It's funky time for a Fiesta
The replacement of one of Ireland's biggest-selling cars has a lot to live up to, so how does the new Ford shape up
The year 2008 was when Barack Obama was proving 'yes he could', Apple was a smartphone newcomer and the global financial meltdown sparked the beginning of some turbulent years. It was also the year Ford launched its brand new and most successful Fiesta to date.
Built in 10 factories worldwide, it was the supermini that captured the very essence of the car industry's mantra of squeezing more from less and showcased refined diesels and low-emission petrol engines.
And it was the generation that produced one of the finest hot hatches in years, the 1.6 Turbo ST.
But much has changed since 2008 and the small car market is no longer defined by driving dynamics and price. Now, connectivity and customisation are key and the latest technology is surpassing the importance of engineering with each lifecycle.
The new Fiesta comes in five very distinct flavours, from the up-market Vignale, the sporty ST-Line, Titanium and Zetec, with an Active crossover version due here next April. ST-Line and Vignale arrive later in the year.
From a distance, the new Fiesta looks almost identical to the previous version but there are a few tweaks along the side panels and front and rear lights; the grille now identifies which version of car you are driving. The real changes are inside where harsh, cheap plastics have given way to a far more tasteful and high quality look and feel. There are also now far fewer buttons and switches and the streamlined dash is more intuitive, with all the main functions and dials clear and easy to understand.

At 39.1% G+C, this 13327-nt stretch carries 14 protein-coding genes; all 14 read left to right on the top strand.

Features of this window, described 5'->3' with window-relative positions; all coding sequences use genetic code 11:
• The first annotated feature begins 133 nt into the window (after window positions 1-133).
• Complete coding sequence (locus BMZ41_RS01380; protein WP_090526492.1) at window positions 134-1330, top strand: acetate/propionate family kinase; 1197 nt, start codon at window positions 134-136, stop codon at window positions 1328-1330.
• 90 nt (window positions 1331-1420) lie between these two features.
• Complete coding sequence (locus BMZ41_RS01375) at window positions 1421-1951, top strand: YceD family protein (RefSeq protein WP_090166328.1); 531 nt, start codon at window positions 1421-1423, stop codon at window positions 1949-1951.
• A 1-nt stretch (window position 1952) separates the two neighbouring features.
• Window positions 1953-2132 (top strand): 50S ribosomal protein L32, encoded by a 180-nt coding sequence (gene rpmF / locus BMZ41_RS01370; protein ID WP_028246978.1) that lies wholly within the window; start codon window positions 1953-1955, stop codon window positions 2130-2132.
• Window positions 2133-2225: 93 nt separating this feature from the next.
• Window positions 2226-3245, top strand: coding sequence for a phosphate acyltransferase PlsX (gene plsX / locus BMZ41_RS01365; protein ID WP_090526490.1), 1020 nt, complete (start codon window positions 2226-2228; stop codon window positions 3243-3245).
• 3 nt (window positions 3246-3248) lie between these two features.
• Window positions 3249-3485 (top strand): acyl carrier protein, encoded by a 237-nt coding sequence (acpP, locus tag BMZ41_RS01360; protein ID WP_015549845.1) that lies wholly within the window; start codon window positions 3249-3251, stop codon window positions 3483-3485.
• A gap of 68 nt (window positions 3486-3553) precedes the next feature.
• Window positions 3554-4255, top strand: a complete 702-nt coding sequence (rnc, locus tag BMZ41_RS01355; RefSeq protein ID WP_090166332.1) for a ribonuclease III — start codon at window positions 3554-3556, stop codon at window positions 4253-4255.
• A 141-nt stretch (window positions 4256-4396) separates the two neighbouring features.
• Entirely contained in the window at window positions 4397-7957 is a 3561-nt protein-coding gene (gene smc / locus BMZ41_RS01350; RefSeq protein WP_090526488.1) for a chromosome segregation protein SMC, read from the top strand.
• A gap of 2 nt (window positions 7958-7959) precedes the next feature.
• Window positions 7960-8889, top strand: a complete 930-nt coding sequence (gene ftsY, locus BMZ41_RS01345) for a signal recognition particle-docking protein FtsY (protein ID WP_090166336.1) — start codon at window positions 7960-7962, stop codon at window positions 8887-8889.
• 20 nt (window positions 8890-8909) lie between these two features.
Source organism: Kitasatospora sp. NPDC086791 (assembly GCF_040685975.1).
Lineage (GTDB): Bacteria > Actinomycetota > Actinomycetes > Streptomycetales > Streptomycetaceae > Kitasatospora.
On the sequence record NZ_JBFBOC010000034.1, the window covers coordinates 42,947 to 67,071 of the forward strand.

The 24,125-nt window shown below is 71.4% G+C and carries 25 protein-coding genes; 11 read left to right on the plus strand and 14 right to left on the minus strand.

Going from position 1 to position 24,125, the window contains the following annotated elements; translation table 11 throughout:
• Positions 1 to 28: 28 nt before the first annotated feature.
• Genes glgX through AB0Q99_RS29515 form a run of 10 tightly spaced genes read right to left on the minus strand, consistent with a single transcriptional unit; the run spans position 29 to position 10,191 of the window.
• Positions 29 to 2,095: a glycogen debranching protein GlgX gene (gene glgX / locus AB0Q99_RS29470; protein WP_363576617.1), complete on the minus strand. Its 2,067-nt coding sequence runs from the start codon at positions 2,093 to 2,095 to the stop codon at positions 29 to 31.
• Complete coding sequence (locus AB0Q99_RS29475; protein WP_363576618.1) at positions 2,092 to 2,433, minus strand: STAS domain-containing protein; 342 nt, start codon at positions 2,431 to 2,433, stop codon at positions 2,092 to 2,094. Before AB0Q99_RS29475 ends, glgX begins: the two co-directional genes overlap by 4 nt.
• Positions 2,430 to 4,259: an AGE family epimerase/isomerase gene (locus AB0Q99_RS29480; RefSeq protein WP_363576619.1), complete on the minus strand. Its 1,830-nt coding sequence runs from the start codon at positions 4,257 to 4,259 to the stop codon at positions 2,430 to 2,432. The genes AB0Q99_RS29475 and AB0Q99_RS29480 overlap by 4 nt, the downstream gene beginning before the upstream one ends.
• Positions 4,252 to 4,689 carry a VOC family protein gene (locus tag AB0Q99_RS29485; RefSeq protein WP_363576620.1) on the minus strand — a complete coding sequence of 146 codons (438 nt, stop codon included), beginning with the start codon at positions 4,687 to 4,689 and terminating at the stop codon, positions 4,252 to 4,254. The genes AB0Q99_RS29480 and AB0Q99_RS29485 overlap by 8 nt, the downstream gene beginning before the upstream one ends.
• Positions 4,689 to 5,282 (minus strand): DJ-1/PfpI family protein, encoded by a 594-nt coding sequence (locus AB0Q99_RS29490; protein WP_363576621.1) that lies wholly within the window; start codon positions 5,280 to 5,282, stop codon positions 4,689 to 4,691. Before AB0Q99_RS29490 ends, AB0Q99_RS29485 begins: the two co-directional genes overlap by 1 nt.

The Fiesta is also crammed with enough technology to keep even the most avid tech fan entertained.
While bigger than the previous version, it is still far from the roomiest supermini but overall it feels spacious with comfortable and well supported seats. Boot space of 290 litres allows for a decent amount of luggage.
You can choose a three- or five-door model, and engines are a 1.1-litre non-turbo petrol in 70 and 85ps and a 1-litre EcoBoost turbo petrol offered with 100, 125 and 140ps and a
1.5 diesel in 85 and 120ps with a choice of manual or automatic gearboxes.
At the launch, we drove both the 140ps version of the 1-litre EcoBoost turbo engine and the 1.5 diesel with 120ps. Both feel refined and agile on the road car, and the diesel is impressively hushed but the 1.0 petrol with 140ps is the one to opt for.
It is really good fun, responsive and lively and reminds you why the Fiesta has long been the keen driver's choice but Irish buyers will be offered this version as a special order only as Ford reckons most Irish buyers will be for the 70ps version, with much of the rest choosing the 85ps version.
The new Ford Fiesta is billed as the most technologically advanced small car on sale, thanks to 15 hi-tech features ensuring a safe and smooth journey such as Pre-Collision Assist featuring pedestrian detection, meaning the driver is warned of people who are in or near the road ahead, automatic perpendicular parking, blindspot alert and auto high beam.
Launching next week, prices start at €16,550 for the Zetec three-door and from €17,150 for the five door.
The Fiesta's trump card has always been its driving dynamics and while this is not the deal breaker it once was, Ford's supermini is still one of the best around.
Some of its new rivals might be more refined, smarter looking or better equipped but few can match the Fiesta on the road. More than 40 years after its debut and more than 18 million sales later, the Fiesta is better than before. It seems Ford is set to seduce a whole new generation.